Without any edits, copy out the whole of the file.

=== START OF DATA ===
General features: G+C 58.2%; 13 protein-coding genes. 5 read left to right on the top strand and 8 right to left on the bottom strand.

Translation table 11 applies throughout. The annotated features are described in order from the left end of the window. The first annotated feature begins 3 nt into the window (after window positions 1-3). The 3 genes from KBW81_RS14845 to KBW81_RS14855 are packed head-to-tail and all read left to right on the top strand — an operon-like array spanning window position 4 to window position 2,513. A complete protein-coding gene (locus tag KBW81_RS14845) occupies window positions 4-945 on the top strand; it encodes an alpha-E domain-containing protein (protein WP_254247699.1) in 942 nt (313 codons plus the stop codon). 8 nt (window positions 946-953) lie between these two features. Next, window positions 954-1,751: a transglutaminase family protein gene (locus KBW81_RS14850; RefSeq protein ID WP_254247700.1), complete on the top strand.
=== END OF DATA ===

General features: G+C 58.2%; 13 protein-coding genes. 5 read left to right on the top strand and 8 right to left on the bottom strand.

Translation table 11 applies throughout. The annotated features are described in order from the left end of the window. The first annotated feature begins 3 nt into the window (after window positions 1-3). The 3 genes from KBW81_RS14845 to KBW81_RS14855 are packed head-to-tail and all read left to right on the top strand — an operon-like array spanning window position 4 to window position 2,513. A complete protein-coding gene (locus tag KBW81_RS14845) occupies window positions 4-945 on the top strand; it encodes an alpha-E domain-containing protein (protein WP_254247699.1) in 942 nt (313 codons plus the stop codon). 8 nt (window positions 946-953) lie between these two features. Next, window positions 954-1,751: a transglutaminase family protein gene (locus KBW81_RS14850; RefSeq protein ID WP_254247700.1), complete on the top strand.